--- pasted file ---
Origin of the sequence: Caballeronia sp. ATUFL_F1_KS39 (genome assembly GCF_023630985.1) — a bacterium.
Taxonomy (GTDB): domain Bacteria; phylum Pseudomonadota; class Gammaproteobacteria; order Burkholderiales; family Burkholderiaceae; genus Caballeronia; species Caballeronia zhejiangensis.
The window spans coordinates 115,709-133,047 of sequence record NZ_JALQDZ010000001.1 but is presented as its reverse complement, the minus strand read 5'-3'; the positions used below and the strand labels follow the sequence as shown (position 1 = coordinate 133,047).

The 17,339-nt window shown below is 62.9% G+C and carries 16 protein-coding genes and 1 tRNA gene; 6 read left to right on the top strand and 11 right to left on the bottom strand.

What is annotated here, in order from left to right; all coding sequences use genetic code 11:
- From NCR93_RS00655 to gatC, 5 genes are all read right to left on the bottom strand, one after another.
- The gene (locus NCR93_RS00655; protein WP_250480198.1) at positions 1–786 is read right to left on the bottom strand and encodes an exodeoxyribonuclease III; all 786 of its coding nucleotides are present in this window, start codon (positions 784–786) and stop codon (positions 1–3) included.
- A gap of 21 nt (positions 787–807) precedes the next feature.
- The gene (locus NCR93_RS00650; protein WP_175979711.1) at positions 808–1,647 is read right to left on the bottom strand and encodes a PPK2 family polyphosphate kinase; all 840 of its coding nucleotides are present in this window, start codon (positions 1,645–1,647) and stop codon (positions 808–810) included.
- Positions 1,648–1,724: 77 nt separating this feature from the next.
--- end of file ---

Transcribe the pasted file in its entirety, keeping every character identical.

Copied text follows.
Origin of the sequence: Caballeronia sp. ATUFL_F1_KS39 (genome assembly GCF_023630985.1) — a bacterium.
Taxonomy (GTDB): domain Bacteria; phylum Pseudomonadota; class Gammaproteobacteria; order Burkholderiales; family Burkholderiaceae; genus Caballeronia; species Caballeronia zhejiangensis.
The window spans coordinates 115,709-133,047 of sequence record NZ_JALQDZ010000001.1 but is presented as its reverse complement, the minus strand read 5'-3'; the positions used below and the strand labels follow the sequence as shown (position 1 = coordinate 133,047).

The 17,339-nt window shown below is 62.9% G+C and carries 16 protein-coding genes and 1 tRNA gene; 6 read left to right on the top strand and 11 right to left on the bottom strand.

What is annotated here, in order from left to right; all coding sequences use genetic code 11:
- From NCR93_RS00655 to gatC, 5 genes are all read right to left on the bottom strand, one after another.
- The gene (locus NCR93_RS00655; protein WP_250480198.1) at positions 1–786 is read right to left on the bottom strand and encodes an exodeoxyribonuclease III; all 786 of its coding nucleotides are present in this window, start codon (positions 784–786) and stop codon (positions 1–3) included.
- A gap of 21 nt (positions 787–807) precedes the next feature.
- The gene (locus NCR93_RS00650; protein WP_175979711.1) at positions 808–1,647 is read right to left on the bottom strand and encodes a PPK2 family polyphosphate kinase; all 840 of its coding nucleotides are present in this window, start codon (positions 1,645–1,647) and stop codon (positions 808–810) included.
- Positions 1,648–1,724: 77 nt separating this feature from the next.